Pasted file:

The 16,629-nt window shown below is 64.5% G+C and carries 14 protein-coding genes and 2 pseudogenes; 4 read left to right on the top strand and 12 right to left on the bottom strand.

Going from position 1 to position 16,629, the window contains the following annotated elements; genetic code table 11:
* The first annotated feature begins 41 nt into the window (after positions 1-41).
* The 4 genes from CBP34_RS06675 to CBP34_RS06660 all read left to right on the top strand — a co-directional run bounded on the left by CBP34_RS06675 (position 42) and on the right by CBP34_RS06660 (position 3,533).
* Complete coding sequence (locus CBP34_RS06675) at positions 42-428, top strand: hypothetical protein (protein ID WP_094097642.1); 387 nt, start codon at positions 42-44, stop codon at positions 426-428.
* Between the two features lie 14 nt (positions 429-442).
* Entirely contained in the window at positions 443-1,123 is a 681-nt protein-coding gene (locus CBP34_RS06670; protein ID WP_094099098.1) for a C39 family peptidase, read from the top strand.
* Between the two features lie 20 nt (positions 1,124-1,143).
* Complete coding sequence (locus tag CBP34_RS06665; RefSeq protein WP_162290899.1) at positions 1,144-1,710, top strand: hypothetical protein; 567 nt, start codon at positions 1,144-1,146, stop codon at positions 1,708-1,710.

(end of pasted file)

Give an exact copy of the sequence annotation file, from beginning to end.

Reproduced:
The 16,629-nt window shown below is 64.5% G+C and carries 14 protein-coding genes and 2 pseudogenes; 4 read left to right on the top strand and 12 right to left on the bottom strand.

Going from position 1 to position 16,629, the window contains the following annotated elements; genetic code table 11:
* The first annotated feature begins 41 nt into the window (after positions 1-41).
* The 4 genes from CBP34_RS06675 to CBP34_RS06660 all read left to right on the top strand — a co-directional run bounded on the left by CBP34_RS06675 (position 42) and on the right by CBP34_RS06660 (position 3,533).
* Complete coding sequence (locus CBP34_RS06675) at positions 42-428, top strand: hypothetical protein (protein ID WP_094097642.1); 387 nt, start codon at positions 42-44, stop codon at positions 426-428.
* Between the two features lie 14 nt (positions 429-442).
* Entirely contained in the window at positions 443-1,123 is a 681-nt protein-coding gene (locus CBP34_RS06670; protein ID WP_094099098.1) for a C39 family peptidase, read from the top strand.
* Between the two features lie 20 nt (positions 1,124-1,143).
* Complete coding sequence (locus tag CBP34_RS06665; RefSeq protein WP_162290899.1) at positions 1,144-1,710, top strand: hypothetical protein; 567 nt, start codon at positions 1,144-1,146, stop codon at positions 1,708-1,710.